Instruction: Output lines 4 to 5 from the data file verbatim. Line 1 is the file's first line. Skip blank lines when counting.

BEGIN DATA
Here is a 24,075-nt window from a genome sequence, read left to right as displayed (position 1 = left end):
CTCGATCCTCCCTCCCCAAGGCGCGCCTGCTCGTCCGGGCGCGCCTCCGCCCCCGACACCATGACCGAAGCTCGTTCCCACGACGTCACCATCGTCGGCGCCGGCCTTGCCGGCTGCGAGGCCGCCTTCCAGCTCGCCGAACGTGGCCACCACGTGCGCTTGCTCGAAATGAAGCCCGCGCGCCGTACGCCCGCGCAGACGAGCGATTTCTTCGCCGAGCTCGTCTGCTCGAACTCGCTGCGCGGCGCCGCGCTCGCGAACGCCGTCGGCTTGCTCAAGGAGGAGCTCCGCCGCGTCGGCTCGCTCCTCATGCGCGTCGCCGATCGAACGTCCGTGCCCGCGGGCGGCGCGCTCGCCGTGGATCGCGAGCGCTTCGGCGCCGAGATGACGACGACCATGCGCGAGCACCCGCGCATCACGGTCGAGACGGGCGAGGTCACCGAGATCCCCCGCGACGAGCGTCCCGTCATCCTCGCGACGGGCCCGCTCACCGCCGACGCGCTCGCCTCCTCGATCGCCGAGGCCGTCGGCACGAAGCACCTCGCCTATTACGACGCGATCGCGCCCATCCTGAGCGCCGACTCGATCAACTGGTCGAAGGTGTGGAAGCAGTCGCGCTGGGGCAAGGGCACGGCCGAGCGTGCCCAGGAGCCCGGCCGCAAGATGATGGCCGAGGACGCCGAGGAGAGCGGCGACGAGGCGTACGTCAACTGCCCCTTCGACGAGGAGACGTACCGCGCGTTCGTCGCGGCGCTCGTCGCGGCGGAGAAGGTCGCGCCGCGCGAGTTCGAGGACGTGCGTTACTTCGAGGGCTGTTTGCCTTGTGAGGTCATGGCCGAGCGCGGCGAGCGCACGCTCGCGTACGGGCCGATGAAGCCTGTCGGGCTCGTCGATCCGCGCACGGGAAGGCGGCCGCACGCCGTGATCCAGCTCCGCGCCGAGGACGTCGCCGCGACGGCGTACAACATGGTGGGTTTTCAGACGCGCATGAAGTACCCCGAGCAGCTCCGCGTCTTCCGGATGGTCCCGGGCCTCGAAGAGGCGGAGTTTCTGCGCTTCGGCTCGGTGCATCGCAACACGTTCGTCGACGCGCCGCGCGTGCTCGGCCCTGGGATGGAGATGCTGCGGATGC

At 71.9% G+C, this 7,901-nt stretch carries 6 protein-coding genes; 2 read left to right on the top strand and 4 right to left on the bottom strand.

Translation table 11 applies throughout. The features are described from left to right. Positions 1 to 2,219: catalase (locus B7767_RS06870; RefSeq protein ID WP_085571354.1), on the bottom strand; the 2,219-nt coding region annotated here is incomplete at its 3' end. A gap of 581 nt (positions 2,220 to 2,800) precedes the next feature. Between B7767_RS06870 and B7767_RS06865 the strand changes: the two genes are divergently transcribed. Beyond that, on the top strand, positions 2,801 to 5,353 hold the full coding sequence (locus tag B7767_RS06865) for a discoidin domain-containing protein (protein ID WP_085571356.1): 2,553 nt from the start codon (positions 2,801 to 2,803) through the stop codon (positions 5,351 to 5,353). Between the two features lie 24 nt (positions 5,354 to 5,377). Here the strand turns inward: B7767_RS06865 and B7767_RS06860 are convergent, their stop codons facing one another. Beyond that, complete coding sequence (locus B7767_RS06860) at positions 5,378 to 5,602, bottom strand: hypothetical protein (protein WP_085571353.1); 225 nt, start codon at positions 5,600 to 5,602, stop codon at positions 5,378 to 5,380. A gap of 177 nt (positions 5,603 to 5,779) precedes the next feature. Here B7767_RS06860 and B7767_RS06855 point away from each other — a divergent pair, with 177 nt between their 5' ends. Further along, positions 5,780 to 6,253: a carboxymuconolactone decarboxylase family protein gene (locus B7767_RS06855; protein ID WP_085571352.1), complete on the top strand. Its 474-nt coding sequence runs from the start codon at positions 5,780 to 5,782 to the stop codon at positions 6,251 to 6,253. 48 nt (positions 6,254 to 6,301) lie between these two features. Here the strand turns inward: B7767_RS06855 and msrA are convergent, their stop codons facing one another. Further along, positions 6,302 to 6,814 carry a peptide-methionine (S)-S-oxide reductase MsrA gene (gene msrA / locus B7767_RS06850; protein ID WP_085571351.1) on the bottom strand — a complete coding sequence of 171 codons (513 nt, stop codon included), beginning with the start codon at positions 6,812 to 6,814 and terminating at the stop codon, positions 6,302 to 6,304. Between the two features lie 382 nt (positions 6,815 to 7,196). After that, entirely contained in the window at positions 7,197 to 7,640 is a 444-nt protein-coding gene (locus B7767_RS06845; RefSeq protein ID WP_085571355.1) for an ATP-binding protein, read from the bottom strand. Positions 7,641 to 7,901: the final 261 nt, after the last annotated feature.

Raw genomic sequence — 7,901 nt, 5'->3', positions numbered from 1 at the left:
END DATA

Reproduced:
Translation table 11 applies throughout. The features are described from left to right. Positions 1 to 2,219: catalase (locus B7767_RS06870; RefSeq protein ID WP_085571354.1), on the bottom strand; the 2,219-nt coding region annotated here is incomplete at its 3' end. A gap of 581 nt (positions 2,220 to 2,800) precedes the next feature. Between B7767_RS06870 and B7767_RS06865 the strand changes: the two genes are divergently transcribed. Beyond that, on the top strand, positions 2,801 to 5,353 hold the full coding sequence (locus tag B7767_RS06865) for a discoidin domain-containing protein (protein ID WP_085571356.1): 2,553 nt from the start codon (positions 2,801 to 2,803) through the stop codon (positions 5,351 to 5,353). Between the two features lie 24 nt (positions 5,354 to 5,377). Here the strand turns inward: B7767_RS06865 and B7767_RS06860 are convergent, their stop codons facing one another. Beyond that, complete coding sequence (locus B7767_RS06860) at positions 5,378 to 5,602, bottom strand: hypothetical protein (protein WP_085571353.1); 225 nt, start codon at positions 5,600 to 5,602, stop codon at positions 5,378 to 5,380. A gap of 177 nt (positions 5,603 to 5,779) precedes the next feature. Here B7767_RS06860 and B7767_RS06855 point away from each other — a divergent pair, with 177 nt between their 5' ends. Further along, positions 5,780 to 6,253: a carboxymuconolactone decarboxylase family protein gene (locus B7767_RS06855; protein ID WP_085571352.1), complete on the top strand. Its 474-nt coding sequence runs from the start codon at positions 5,780 to 5,782 to the stop codon at positions 6,251 to 6,253. 48 nt (positions 6,254 to 6,301) lie between these two features. Here the strand turns inward: B7767_RS06855 and msrA are convergent, their stop codons facing one another. Further along, positions 6,302 to 6,814 carry a peptide-methionine (S)-S-oxide reductase MsrA gene (gene msrA / locus B7767_RS06850; protein ID WP_085571351.1) on the bottom strand — a complete coding sequence of 171 codons (513 nt, stop codon included), beginning with the start codon at positions 6,812 to 6,814 and terminating at the stop codon, positions 6,302 to 6,304. Between the two features lie 382 nt (positions 6,815 to 7,196). After that, entirely contained in the window at positions 7,197 to 7,640 is a 444-nt protein-coding gene (locus B7767_RS06845; RefSeq protein ID WP_085571355.1) for an ATP-binding protein, read from the bottom strand. Positions 7,641 to 7,901: the final 261 nt, after the last annotated feature.

Raw genomic sequence — 7,901 nt, 5'->3', positions numbered from 1 at the left: